Japanese beetles have a wide range hosts. The range of crops this insect can feast on includes many species of fruit and vegetable crops, ornamentals and also field crops such as corn and soybeans. The adult Japanese beetles are metallic bronze and green with white tufts along the side of the abdomen (See Photo 1). "This pest is becoming a more common corn and soybean pest in Iowa," says Erin Hodgson, Iowa State University Extension entomologist. "Adults started to emerge in late May last year, but this year the cooler temperatures that were experienced during April, May and into June have slowed down its development in 2013."
Photo 1. Japanese beetle adults are metallic bronze and green, and have white tufts of hair along the side of the abdomen. Photo by David Cappaert, www.ipmimages.org.
Hodgson and graduate student Cody Kuntz at ISU offer the following information and observations to help you cope with this pest.
Research shows the adult stage of this insect needs about 1,030 growing degree days (base 50 degrees F) to complete development. Japanese beetles will continue emergence until around 2,150 degree days. Based on accumulating degree day temperatures in 2013, Japanese beetle adults should have been active in some areas of southern Iowa this past week (See Figure 1).~~~PAGE_BREAK_HERE~~~
However, a few adults were already collected in pheromone traps in Story County (central Iowa) on June 20, so you should expect adults to show up in northern Iowa in about seven days (or around June 27 this year) if warm temperatures continue.
You can use this website to predict emergence of Japanese beetles in your area of Iowa this summer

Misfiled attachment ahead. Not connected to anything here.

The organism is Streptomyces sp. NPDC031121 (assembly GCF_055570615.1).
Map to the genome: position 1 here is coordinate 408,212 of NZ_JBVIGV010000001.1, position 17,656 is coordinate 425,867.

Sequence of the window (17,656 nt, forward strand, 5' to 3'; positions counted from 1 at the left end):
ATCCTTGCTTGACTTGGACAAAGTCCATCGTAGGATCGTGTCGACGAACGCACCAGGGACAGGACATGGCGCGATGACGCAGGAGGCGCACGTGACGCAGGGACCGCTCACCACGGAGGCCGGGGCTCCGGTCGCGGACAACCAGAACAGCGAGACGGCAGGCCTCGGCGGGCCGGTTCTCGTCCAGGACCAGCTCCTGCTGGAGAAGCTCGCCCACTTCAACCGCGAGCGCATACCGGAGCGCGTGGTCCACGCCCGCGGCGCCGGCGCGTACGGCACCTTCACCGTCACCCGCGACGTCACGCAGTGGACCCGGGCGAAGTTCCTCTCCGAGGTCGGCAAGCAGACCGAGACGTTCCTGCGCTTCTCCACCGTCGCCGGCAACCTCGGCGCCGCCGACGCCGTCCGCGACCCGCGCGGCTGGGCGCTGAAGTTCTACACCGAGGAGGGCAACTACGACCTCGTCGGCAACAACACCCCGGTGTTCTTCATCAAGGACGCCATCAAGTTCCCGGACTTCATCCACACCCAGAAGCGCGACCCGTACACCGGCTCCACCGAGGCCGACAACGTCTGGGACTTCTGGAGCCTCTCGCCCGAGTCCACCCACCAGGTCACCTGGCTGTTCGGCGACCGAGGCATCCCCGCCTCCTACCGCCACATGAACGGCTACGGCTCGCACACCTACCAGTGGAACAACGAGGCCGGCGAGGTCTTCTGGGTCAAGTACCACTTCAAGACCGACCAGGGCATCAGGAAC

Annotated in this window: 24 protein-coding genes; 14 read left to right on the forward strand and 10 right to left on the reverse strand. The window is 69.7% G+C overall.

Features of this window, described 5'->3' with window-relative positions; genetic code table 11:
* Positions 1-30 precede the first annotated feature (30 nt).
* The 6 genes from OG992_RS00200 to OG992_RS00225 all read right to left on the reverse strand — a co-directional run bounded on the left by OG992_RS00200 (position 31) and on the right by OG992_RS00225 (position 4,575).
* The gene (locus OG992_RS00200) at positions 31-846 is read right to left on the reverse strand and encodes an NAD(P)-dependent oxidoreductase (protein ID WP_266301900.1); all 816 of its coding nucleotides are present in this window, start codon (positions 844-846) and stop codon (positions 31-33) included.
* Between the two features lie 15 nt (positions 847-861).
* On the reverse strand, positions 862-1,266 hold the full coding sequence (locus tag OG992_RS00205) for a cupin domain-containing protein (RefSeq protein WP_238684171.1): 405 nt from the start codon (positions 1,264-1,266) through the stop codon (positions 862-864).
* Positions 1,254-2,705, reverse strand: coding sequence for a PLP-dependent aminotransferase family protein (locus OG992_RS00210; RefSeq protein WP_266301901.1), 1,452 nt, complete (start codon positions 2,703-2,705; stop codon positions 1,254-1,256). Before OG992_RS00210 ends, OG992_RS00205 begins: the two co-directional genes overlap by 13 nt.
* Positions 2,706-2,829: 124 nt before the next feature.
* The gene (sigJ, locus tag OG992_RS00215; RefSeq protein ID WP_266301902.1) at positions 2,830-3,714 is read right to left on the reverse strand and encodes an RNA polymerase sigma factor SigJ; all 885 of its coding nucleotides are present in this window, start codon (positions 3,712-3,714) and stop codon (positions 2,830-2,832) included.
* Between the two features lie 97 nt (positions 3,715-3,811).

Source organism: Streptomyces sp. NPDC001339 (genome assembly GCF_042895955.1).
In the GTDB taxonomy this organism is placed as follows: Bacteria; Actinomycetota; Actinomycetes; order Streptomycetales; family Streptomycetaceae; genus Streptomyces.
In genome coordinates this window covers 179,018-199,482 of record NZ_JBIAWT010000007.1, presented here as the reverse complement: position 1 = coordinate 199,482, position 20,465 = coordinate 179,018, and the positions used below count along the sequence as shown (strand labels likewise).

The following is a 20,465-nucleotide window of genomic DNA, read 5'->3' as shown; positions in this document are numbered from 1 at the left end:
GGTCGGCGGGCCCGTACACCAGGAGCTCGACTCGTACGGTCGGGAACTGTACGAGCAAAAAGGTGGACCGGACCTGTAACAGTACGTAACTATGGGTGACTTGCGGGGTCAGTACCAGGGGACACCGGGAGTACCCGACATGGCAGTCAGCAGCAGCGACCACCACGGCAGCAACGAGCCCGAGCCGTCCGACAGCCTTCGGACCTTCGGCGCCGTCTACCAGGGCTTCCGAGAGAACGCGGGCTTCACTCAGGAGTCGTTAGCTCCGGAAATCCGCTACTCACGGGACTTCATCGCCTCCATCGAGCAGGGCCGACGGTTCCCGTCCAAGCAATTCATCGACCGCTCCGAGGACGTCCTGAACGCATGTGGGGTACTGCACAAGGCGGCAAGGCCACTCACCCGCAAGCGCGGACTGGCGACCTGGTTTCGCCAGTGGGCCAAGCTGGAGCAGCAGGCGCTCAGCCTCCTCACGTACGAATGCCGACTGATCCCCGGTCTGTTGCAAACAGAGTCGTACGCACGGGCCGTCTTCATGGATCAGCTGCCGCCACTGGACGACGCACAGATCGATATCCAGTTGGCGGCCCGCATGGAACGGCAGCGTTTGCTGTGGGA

To more accurately predict adult emergence in your area this summer, use this website to generate up-to-date information. Click on the "View Degree Day Map" button in the left corner of the page, and then set the parameters for degree days to create a new map. Make sure to set the start date to January 1 of the current year and the end date to today; set the base temperature to 50 degrees F and the ceiling temperature to 86 degrees F.
Figure 1. Growing degree days accumulated (base 50°F) for Japanese beetle adults in Iowa (Jan. 1 - June 19, 2013). Adults begin emergence around 1,030 degree days. Map courtesy of Iowa Environmental Mesonet, ISU Department of Agronomy.
How to assess damage, and then take these management steps
Adults prefer to feed between soybean leaf veins, but can ultimately consume most of the leaf (Photo 2). The treatment threshold for Japanese beetles in soybean is 30% defoliation before bloom and 20% defoliation after the soybean plants start blooming. Most people tend to overestimate plant defoliation, but this reference can help with more accurate estimations.
In corn, Japanese beetles can feed on leaves, but the most significant damage comes from clipping silks during pollination (Photo 3). Consider applying a foliar insecticide during tasseling and silking if there are three or more beetles per ear, silks have been clipped to less than ½ inch, and pollination is less than 50% complete.
Photo 2. Japanese beetles skeletonize soybean leaves. Photo by Mark Licht, ISU.
Photo 3. Japanese beetles are strongly attracted to silking corn. Photo by Erin Hodgson, ISU.